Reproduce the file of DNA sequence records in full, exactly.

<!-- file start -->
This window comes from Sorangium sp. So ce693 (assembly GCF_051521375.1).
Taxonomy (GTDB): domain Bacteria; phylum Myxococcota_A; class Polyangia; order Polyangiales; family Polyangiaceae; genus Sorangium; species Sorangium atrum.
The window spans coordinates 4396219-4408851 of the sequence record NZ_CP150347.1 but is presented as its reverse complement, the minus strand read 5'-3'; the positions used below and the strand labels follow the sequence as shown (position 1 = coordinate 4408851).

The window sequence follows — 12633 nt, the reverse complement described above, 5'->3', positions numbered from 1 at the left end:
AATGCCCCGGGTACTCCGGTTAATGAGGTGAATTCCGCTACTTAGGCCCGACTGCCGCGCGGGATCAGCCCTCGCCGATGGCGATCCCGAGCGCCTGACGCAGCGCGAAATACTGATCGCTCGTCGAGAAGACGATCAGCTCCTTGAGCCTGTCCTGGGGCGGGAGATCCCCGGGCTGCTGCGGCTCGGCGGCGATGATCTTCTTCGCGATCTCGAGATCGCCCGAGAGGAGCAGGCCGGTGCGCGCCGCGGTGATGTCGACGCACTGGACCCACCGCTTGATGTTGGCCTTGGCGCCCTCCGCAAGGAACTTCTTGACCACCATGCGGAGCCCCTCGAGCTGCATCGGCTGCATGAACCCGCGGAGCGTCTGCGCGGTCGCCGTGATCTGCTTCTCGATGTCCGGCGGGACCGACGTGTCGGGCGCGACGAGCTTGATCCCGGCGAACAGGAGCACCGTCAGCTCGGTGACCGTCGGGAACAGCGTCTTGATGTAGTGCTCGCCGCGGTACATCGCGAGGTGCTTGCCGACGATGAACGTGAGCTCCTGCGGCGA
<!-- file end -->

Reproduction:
This window comes from Sorangium sp. So ce693 (assembly GCF_051521375.1).
Taxonomy (GTDB): domain Bacteria; phylum Myxococcota_A; class Polyangia; order Polyangiales; family Polyangiaceae; genus Sorangium; species Sorangium atrum.
The window spans coordinates 4396219-4408851 of the sequence record NZ_CP150347.1 but is presented as its reverse complement, the minus strand read 5'-3'; the positions used below and the strand labels follow the sequence as shown (position 1 = coordinate 4408851).

The window sequence follows — 12633 nt, the reverse complement described above, 5'->3', positions numbered from 1 at the left end:
AATGCCCCGGGTACTCCGGTTAATGAGGTGAATTCCGCTACTTAGGCCCGACTGCCGCGCGGGATCAGCCCTCGCCGATGGCGATCCCGAGCGCCTGACGCAGCGCGAAATACTGATCGCTCGTCGAGAAGACGATCAGCTCCTTGAGCCTGTCCTGGGGCGGGAGATCCCCGGGCTGCTGCGGCTCGGCGGCGATGATCTTCTTCGCGATCTCGAGATCGCCCGAGAGGAGCAGGCCGGTGCGCGCCGCGGTGATGTCGACGCACTGGACCCACCGCTTGATGTTGGCCTTGGCGCCCTCCGCAAGGAACTTCTTGACCACCATGCGGAGCCCCTCGAGCTGCATCGGCTGCATGAACCCGCGGAGCGTCTGCGCGGTCGCCGTGATCTGCTTCTCGATGTCCGGCGGGACCGACGTGTCGGGCGCGACGAGCTTGATCCCGGCGAACAGGAGCACCGTCAGCTCGGTGACCGTCGGGAACAGCGTCTTGATGTAGTGCTCGCCGCGGTACATCGCGAGGTGCTTGCCGACGATGAACGTGAGCTCCTGCGGCGA